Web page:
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Really, if you're looking to create vectors of any scale, Adobe Illustrator will do it, and it is still industry standard. Yeah, there is Inkscape, which is free, but I personally don't like the interface, it feels clunky. Plus, the likelihood is pretty high of going to another company and them preferring Illustrator skills.
Creating small graphics, icons, full packaging, flyers, converting raster images to vector, even creating booklets. As with any Adobe program, it's a solid program and helps us get our work done.
This thing is a solid vector editor. From pen tool, to brushes, fancy lines or simple, Illustrator has you covered. Being able to convert raster to vector comes in handy fairly often. It isn't perfect, but considering some of the images I pass through it does a nice job. Some things like gradients and figuring out how to do rounded corners can be a bit tedious, but not bad once you figure it out.
I dislike that Adobe Illustrator sometimes does not display artwork exactly and that I have to turn on Pixel Preview to see it exactly.
The biggest obstacle I have come to is when using SVGs. SVGs can be only used with radial or linear gradients. When you use a complex mesh with an svg it creates an image that it has to reference. When you are putting the SVG into a library it cannot reference an image.
We create a library for our clients that can be scaled down for tablet presentation usage or scaled up for larger screen projects. The ability to save out assets as an SVG has helped build a reliable library.
I use Illustrator every day at work, which isn't surprising seeing as I work for a design based company. I love the crisp artwork that you can create with the program. It's perfect for building logos, creating alpha maps for 3D materials and perfect for pasting the creative process in one space.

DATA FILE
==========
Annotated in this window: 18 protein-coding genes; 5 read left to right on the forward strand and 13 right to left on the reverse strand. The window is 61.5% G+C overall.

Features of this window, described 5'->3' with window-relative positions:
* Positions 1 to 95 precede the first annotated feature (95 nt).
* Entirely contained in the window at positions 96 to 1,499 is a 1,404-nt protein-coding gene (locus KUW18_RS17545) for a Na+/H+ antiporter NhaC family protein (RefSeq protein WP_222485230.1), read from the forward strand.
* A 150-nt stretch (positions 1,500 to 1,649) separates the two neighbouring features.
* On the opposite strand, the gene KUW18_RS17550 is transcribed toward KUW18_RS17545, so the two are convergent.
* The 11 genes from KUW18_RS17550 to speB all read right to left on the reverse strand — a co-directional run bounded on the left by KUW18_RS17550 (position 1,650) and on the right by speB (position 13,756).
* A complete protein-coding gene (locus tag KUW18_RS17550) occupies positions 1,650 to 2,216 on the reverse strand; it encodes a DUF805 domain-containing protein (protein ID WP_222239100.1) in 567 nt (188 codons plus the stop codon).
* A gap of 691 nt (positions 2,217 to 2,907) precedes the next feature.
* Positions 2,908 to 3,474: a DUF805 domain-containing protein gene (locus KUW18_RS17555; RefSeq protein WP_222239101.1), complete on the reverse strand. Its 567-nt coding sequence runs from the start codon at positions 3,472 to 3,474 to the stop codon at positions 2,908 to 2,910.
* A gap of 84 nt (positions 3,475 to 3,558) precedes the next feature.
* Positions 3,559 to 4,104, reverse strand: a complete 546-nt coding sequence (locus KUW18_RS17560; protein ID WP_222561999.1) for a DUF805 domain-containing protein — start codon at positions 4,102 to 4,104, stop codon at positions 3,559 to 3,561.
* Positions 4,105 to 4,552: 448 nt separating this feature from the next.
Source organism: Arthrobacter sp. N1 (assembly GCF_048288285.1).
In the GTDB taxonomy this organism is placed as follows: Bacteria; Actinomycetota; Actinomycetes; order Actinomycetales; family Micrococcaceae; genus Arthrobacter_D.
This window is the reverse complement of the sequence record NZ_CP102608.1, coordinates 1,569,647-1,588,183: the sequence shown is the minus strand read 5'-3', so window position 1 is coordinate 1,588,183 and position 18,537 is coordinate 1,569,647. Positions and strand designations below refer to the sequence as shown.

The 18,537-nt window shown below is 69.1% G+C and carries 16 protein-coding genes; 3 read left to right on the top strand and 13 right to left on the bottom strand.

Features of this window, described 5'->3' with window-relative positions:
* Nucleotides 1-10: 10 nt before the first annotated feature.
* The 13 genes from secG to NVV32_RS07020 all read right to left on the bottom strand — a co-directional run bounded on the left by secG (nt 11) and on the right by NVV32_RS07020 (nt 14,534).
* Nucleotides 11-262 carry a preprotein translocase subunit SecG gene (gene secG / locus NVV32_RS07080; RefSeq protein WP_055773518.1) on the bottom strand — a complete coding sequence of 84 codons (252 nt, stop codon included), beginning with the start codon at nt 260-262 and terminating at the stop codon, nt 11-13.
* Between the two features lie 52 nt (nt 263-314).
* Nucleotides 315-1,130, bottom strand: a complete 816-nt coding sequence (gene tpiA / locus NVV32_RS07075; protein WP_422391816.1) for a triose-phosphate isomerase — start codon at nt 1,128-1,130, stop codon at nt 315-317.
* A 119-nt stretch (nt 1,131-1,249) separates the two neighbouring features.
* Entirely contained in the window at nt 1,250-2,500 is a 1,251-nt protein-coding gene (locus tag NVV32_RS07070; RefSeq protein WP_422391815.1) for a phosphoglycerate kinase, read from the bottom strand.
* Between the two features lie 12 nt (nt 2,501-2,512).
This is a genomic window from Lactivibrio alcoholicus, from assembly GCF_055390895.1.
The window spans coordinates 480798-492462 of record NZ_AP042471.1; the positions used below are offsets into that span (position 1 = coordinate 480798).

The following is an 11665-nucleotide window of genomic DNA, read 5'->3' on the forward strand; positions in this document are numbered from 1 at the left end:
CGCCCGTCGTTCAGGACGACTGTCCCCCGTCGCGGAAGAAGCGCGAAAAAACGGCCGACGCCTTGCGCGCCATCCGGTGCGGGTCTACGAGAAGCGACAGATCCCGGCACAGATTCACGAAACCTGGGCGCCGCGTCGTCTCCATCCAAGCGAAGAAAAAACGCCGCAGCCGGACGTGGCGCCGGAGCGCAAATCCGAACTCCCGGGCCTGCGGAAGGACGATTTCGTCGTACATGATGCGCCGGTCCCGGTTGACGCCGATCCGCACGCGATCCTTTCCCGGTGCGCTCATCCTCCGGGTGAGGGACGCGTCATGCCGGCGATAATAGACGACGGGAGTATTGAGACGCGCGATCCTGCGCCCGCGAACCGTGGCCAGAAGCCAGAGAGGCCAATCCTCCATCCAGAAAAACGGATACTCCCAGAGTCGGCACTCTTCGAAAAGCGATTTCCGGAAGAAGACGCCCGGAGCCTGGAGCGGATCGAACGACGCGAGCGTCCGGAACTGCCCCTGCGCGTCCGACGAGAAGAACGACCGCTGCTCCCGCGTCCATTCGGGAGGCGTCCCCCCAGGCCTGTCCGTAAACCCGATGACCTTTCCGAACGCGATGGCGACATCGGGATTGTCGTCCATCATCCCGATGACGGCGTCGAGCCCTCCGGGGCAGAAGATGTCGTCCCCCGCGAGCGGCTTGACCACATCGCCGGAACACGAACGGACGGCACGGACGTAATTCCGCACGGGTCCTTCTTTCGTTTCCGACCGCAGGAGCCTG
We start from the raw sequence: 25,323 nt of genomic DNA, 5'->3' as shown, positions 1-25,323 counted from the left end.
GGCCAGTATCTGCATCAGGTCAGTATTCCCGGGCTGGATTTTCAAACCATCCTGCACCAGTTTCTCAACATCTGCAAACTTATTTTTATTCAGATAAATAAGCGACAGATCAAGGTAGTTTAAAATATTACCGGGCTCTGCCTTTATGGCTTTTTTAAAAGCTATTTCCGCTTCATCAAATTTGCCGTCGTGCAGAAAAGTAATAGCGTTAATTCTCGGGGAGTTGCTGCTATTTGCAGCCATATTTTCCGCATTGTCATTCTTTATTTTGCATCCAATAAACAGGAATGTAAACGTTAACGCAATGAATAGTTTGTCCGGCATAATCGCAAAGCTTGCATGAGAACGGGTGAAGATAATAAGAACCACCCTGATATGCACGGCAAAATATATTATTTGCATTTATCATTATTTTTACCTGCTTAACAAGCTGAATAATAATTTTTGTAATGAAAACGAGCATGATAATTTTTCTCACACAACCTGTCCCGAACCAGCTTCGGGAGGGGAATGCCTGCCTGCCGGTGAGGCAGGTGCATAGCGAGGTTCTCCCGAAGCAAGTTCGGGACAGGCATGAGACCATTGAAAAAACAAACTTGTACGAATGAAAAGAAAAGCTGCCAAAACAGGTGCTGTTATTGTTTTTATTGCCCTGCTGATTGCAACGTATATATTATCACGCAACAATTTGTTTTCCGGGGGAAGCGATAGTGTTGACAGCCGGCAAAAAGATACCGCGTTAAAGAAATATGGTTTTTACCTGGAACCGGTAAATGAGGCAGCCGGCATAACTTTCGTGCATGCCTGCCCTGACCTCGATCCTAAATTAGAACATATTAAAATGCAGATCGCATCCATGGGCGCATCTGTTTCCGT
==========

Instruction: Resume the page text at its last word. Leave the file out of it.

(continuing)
The biggest issue that I've had recently with illustrator is that there are times when you click off a shape with a gradient and it either moves the gradient or changes it entirely.
Some problems I personally am solving with illustrator, are navigating getting out of my comfort zone within the program and trying out new skills. Some benefits I have realized are using pixel preview to make sure that exporting my work comes out to par before I export it; it's always frustrating when you export something and it is entirely different from what you imagined. Trial and error within the app is possible is a benefit rather than exporting and redoing.
Illustrator's best qualities are the simplicity and accessibility of the dashboard, the simple and non-destroyable graphics, the ease of using the "undo" button with your work, and similarly, the quality of pieces after they have been exported.
One downside of Illustrator is the difficulty of creating gradients; it is easier if one has the Adobe Suite to create gradients in Photoshop instead.